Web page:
GBS: Visual Artists Out

In an unsurprising turn of events this week, Judge Chin denied the visual artists’ motion to intervene. I say “unsurprising” because this is the second time Judge Chin has denied their request. Their first request was denied summarily, so the motion to intervene was actually before Judge Chin as a request for reconsideration. And no, he hasn’t changed his mind.

This time around, he explained his reasoning in somewhat more detail, though. First up is his analysis of why intervention would be untimely:

The parties to this litigation have been negotiating and renegotiating a complicated settlement agreement for several years. In the last two months, the parties have begun working with the Department of Justice to revise the agreement to attempt to avoid antitrust problems, and they are due to re-file their new settlement proposal on November 9, 2009. The proposed settlement, if approved, would allocate rights to millions of textual materials. It represents thousands of hours discussion, compromise, and legal draftmanship [JG: sic]. Yet, the movants propose to intrude at the very end of this long process, and to add the question of millions of pictoral [JG: sic] materials to the equation. Intervention could “destroy [the parties’] settlement and send[] them back to the drawing board.” (citation omitted).

On one level, this has to be right. As I discussed in my analysis of agenda-setting in this class action, giving someone the power to propose a specific agreement is all but inherent in the way we handle class actions. If the ASMP feels that the settlement will cause them harm, the objection and amicus window is designed to give them an opportunity to be heard. Many of their arguments are properly characterized as objections that the settlement violates the public interest and should thus be rejected. Moreover, since the settlement wouldn’t bind the visual artists, the court correctly and repeatedly notes that they’re free to file their own lawsuit against Google.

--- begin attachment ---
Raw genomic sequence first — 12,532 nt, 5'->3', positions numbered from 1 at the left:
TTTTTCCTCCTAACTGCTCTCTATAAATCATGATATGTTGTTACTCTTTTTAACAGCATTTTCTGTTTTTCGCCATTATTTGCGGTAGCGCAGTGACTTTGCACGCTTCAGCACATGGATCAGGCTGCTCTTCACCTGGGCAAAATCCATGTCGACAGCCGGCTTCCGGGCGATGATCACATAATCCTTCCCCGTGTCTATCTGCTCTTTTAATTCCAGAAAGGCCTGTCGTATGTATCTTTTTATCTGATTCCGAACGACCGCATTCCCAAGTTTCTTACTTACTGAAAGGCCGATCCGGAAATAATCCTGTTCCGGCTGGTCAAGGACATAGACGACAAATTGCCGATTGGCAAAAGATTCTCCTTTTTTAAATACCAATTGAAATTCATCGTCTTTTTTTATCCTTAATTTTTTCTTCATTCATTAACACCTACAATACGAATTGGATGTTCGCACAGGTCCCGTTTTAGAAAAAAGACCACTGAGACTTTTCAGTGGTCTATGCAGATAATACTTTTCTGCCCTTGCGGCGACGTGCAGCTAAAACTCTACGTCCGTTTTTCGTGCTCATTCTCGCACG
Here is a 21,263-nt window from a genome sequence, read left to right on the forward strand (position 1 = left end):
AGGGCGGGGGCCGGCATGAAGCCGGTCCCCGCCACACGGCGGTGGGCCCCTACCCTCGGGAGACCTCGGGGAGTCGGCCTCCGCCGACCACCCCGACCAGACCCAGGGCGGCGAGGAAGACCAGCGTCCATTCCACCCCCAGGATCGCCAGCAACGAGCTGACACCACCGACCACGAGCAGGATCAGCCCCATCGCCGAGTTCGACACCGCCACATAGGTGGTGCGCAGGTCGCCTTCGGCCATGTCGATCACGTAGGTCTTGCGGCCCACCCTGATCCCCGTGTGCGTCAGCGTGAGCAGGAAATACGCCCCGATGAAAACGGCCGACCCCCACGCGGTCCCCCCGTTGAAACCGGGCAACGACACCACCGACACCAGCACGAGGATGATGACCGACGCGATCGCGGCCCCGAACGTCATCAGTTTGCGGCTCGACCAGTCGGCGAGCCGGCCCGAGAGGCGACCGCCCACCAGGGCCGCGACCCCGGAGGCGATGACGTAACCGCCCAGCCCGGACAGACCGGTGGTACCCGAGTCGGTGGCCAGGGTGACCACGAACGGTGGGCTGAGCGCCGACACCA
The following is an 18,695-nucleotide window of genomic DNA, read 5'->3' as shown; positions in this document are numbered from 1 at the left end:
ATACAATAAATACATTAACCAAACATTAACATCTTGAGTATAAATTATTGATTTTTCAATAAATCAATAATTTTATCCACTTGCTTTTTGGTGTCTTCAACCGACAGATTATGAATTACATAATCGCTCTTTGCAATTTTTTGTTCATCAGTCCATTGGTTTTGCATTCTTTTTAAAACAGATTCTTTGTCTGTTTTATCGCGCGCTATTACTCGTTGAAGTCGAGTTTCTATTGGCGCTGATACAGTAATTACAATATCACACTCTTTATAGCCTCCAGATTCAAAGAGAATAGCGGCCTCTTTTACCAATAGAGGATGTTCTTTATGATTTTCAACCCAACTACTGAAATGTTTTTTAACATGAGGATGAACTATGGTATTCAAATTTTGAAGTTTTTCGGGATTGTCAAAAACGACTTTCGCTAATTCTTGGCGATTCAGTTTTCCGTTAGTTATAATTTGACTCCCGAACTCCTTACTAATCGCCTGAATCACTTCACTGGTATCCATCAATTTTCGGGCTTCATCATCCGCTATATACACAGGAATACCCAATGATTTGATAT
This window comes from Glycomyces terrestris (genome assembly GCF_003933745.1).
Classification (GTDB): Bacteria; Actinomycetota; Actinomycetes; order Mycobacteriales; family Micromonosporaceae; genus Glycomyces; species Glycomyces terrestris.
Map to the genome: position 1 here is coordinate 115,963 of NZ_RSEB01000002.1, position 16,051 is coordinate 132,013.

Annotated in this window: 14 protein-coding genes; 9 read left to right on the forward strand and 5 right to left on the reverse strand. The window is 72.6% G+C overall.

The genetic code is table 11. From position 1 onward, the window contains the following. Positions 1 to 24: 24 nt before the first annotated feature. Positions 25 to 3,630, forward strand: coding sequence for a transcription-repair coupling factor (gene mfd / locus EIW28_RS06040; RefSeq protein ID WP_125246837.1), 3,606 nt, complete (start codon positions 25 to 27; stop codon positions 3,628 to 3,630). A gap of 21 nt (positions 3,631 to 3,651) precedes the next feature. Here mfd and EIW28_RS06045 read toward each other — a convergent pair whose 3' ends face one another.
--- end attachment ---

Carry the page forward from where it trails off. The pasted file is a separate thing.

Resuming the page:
In terms of timing, the court does talk about the years of negotiation and the parties’ interest in not being prejudiced by having this monkey wrench thrown into it. But when the chips are down, I read the opinion as saying that the visual artists should have moved to intervene when the initial settlement was announced:

As long as movants retain their right to bring their own lawsuit, they have not been harmed by this litigation, and they do not retain an automatic right to intervene a year after the proposed settlement agreement was filed. From the perspectives of fairness and efficiency, it makes more sense for the movants to file their own lawsuit than to be permitted to delay this lawsuit.

The other issue the court needs to deal with is the visual artists’ argument that they were entitled to be part of the final class, given that they were included in the class in amended (2006) complaint. As the court wrote:

The movants are incorrect: the broad class that was defined in the first amended complaint does not entitle them to intervene at this late date. “The braod language of a complaint does not vest in putative class members a right to be part of the class ultimately certified by the District Court.” Holocaust Litigation, 225 F.3d. at 202. The center of this litigation has always been copyrighted textual materials. I reject the argument that class counsel acted in bad faith in the way they defined the class because there are legitimate reasons for limiting the class to holders of textual copyrights. …

The holders of pictoral [JG: sic] copyrights are differently situated from the holders of textual copyrights. Frankly, in the context of an online database that is searchable using keywords, it makes sense to prioritize the rights to word-based material.